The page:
Mayoral Misdeeds?: Va. Official Accused Of Diverting City Resources To His Church

As of early January, more than 10 percent of Richmond’s executive-level positions were filled by members of Mayor Dwight C. Jones' First Baptist Church of South Richmond.

The mayor of Virginia’s capital city stands accused of diverting city resources toward the church he heads, and he seems to think he can violate the First Amendment while simultaneously claiming that the Constitution shields him from punishment.

In addition to being mayor of Richmond, the Rev. Dwight C. Jones (D) is also senior pastor at First Baptist Church of South Richmond. He was elected mayor in 2008 and since that time city offices have been salted with employees who are also members of First Baptist.

At this point, it is difficult to say whether or not the city employees who are also members of the church are qualified for their positions. But even if they are, there is a problem: A number of church members who work for the city are accused of conducting church business on the job.

The Richmond Free Press reported last week that the Richmond Ambulance Authority fired a top official because she was caught doing work for First Baptist during business hours. Pamela J. Branch, who had headed the agency’s human resources and legal departments for several years, was fired for doing volunteer church clerical work on city time. Branch has declined comment on the matter.

Unfortunately, Branch’s firing seems to be just the tip of the steeple. According to the Richmond Times-Dispatch, a top city official who resigned in 2015 did so after being pressured to hire a member of First Baptist. City finance chief Norman Butts resigned last June after what he says was an argument with the mayor’s office over the potential hiring of a church member who already worked for the city in another capacity. Butts was allegedly asked to hire Angela Yancey, who was then an administrator in Richmond’s Social Services Department, for an open position in Butts’ office. But Butts already had another candidate in mind after several interviews – and Yancey hadn’t even applied for the job.

Yancey told the Times-Dispatch that she has no knowledge of the disagreement over that finance job. She now works for the Office of Minority Business Development and makes $121,541, the Times-Dispatch said.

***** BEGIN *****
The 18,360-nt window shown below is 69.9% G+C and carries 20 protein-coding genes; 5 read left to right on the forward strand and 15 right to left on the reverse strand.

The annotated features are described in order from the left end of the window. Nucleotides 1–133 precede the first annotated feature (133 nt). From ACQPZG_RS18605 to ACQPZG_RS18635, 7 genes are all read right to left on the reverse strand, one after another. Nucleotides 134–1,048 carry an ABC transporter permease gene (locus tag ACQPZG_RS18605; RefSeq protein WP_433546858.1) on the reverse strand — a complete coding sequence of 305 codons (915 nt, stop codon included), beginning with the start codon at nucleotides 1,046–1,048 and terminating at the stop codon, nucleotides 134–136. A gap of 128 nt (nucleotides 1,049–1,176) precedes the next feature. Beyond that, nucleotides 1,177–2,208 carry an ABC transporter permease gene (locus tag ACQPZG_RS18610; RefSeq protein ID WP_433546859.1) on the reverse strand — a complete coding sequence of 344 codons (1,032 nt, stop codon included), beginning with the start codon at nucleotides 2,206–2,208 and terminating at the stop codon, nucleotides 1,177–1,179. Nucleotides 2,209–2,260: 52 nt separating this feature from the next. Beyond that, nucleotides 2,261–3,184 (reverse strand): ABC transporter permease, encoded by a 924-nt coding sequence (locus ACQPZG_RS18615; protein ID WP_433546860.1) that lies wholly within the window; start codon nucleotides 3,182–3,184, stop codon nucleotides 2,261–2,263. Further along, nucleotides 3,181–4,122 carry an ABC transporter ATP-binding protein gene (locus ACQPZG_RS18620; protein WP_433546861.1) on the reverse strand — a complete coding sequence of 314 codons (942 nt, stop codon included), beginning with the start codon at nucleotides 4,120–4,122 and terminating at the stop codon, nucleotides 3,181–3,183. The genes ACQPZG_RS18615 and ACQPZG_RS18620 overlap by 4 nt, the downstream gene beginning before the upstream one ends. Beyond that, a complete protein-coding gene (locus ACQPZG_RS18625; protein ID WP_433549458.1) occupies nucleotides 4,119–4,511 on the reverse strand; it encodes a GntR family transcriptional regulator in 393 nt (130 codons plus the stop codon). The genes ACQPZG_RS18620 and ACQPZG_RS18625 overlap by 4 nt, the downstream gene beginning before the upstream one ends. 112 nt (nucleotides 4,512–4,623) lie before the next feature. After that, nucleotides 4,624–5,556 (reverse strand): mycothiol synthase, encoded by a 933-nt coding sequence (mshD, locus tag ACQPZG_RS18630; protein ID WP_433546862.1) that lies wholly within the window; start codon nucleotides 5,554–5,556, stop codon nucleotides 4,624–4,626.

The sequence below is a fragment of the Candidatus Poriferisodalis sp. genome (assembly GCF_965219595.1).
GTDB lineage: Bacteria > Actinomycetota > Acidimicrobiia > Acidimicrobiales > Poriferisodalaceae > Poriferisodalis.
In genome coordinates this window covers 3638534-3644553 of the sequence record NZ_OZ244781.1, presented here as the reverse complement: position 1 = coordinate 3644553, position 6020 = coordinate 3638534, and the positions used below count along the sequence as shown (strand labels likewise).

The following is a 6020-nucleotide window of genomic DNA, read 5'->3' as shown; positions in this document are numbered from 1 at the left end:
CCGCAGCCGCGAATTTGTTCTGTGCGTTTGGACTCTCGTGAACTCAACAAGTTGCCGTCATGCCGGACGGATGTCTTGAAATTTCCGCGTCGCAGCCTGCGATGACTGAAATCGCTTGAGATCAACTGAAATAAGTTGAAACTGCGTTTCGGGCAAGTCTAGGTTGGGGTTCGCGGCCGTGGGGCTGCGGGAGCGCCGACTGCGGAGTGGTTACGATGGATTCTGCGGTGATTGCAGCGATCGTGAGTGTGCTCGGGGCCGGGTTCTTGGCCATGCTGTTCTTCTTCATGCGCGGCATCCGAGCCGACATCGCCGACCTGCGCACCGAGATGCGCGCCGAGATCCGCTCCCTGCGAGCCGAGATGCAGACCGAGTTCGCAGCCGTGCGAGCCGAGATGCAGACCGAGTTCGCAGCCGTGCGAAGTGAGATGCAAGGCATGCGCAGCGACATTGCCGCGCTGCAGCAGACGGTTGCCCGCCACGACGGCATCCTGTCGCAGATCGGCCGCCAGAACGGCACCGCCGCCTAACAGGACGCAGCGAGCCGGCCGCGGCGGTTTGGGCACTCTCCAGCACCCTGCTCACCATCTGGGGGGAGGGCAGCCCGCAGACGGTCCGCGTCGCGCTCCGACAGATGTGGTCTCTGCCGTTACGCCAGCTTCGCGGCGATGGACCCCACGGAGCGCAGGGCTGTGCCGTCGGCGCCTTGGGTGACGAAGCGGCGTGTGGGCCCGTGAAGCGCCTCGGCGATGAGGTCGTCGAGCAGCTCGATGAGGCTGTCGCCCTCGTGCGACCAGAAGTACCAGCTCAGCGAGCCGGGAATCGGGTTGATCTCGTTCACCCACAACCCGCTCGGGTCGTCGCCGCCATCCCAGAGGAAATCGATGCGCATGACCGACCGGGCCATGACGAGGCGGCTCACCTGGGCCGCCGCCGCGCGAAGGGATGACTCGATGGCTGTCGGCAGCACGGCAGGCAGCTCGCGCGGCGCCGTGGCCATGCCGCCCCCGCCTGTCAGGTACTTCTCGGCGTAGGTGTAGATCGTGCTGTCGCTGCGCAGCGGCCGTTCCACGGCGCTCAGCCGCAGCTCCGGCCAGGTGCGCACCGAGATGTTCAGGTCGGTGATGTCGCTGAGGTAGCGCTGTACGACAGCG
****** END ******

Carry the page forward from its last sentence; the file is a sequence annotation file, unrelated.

As of early January, more than 10 percent of Richmond’s executive-level positions were filled by members of First Baptist.

“What I am aware of is that out of 58 executive-level positions, six are held by people that are affiliated with First Baptist Church of South Richmond – one of the largest churches in the city of Richmond with about 3,000 members,” Jones spokeswoman Tammy D. Hawley said in a statement.     

While First Baptist may be a large church, Richmond is not a small town. The state capital has more than 200,000 residents. It seems unlikely that any single house of worship could produce such a high percentage of qualified city employees.

But the allegations surrounding Jones are not limited to his staff. Earlier this year, City Auditor Umesh Dalal issued a report that said Emmanuel Adediran, head of public works for Richmond, supervised renovation work for First Baptist on taxpayer time. Initially, Dalal’s report cited only a handful of emails that showed Adediran was doing church activities through his work email account. But a short time later, more than 200 additional emails were found showing Adediran had done church work on the job – and some of those communications had been sent to Jones, informing him of the progress on the project.

That isn’t all. In an editorial, the Times-Dispatch noted that city money may have been spent to assist First Baptist directly. The evidence includes two contractors who listed Richmond city offices as the billing address for estimates on kitchen equipment for the church. While it has not yet been proven that Richmond taxpayers footed this bill, there are clearly some questions that Jones needs to answer.

For his part, Jones has not said much. When he won his position in 2008, he claimed he would “give up the sort of day-to-day operations of the church,” though he added that he “will remain active in those communities.”

It doesn’t seem as if Jones has stepped back from his duties as pastor much, if any, since he took office. And back in January, he had the audacity to claim that the First Amendment should shield him from investigation.

“I have to question the motives of people who are asking city employees about their religious affiliation. I hope that none of this is politically motivated and that respect can be shown for the wall of separation between church and state,” Jones said.

He also said at that time that the issue with Adediran was closed.

“We’ve gone to great lengths to take corrective action to avoid even the appearance of any impropriety,” he said, adding that Adediran would forfeit 38 hours of vacation time as punishment.

This is all part of an ongoing investigation and more work needs to be done to determine the full extent to which Jones might have used his position to benefit his church.

In the meantime, it seems Jones is right about one thing – this is a church-state matter. But that doesn’t mean church-state separation allows him to do anything he pleases with city resources to help his church. It’s quite the opposite.

It seems that Jones seeks a merger between the city of Richmond and his church. Whenever an individual like Jones, who seemingly has no respect for the First Amendment, claims church-state separation should protect him there is a pretty good chance that something fishy is going on.